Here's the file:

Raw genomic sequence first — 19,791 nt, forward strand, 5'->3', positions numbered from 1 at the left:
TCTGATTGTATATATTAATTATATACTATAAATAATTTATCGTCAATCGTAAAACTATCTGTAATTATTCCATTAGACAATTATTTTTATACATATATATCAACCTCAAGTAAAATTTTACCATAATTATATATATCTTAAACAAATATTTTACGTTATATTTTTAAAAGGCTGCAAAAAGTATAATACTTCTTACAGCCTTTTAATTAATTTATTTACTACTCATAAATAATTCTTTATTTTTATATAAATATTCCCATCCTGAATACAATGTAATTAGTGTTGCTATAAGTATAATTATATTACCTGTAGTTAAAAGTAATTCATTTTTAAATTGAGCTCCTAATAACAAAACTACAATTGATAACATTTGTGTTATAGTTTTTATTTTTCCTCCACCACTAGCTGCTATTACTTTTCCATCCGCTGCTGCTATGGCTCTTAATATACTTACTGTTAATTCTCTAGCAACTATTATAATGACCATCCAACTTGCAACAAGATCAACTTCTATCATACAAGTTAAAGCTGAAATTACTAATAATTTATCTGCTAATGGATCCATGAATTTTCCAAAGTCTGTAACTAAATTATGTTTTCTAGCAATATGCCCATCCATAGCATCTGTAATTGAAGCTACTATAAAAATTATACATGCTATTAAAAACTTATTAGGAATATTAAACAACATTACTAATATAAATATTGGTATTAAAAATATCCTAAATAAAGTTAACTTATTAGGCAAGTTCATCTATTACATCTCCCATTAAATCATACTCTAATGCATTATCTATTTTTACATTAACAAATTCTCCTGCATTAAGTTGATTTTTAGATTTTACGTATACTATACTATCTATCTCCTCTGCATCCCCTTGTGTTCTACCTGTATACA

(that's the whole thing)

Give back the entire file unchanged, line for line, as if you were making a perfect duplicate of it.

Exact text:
Raw genomic sequence first — 19,791 nt, forward strand, 5'->3', positions numbered from 1 at the left:
TCTGATTGTATATATTAATTATATACTATAAATAATTTATCGTCAATCGTAAAACTATCTGTAATTATTCCATTAGACAATTATTTTTATACATATATATCAACCTCAAGTAAAATTTTACCATAATTATATATATCTTAAACAAATATTTTACGTTATATTTTTAAAAGGCTGCAAAAAGTATAATACTTCTTACAGCCTTTTAATTAATTTATTTACTACTCATAAATAATTCTTTATTTTTATATAAATATTCCCATCCTGAATACAATGTAATTAGTGTTGCTATAAGTATAATTATATTACCTGTAGTTAAAAGTAATTCATTTTTAAATTGAGCTCCTAATAACAAAACTACAATTGATAACATTTGTGTTATAGTTTTTATTTTTCCTCCACCACTAGCTGCTATTACTTTTCCATCCGCTGCTGCTATGGCTCTTAATATACTTACTGTTAATTCTCTAGCAACTATTATAATGACCATCCAACTTGCAACAAGATCAACTTCTATCATACAAGTTAAAGCTGAAATTACTAATAATTTATCTGCTAATGGATCCATGAATTTTCCAAAGTCTGTAACTAAATTATGTTTTCTAGCAATATGCCCATCCATAGCATCTGTAATTGAAGCTACTATAAAAATTATACATGCTATTAAAAACTTATTAGGAATATTAAACAACATTACTAATATAAATATTGGTATTAAAAATATCCTAAATAAAGTTAACTTATTAGGCAAGTTCATCTATTACATCTCCCATTAAATCATACTCTAATGCATTATCTATTTTTACATTAACAAATTCTCCTGCATTAAGTTGATTTTTAGATTTTACGTATACTATACTATCTATCTCCTCTGCATCCCCTTGTGTTCTACCTGTATACA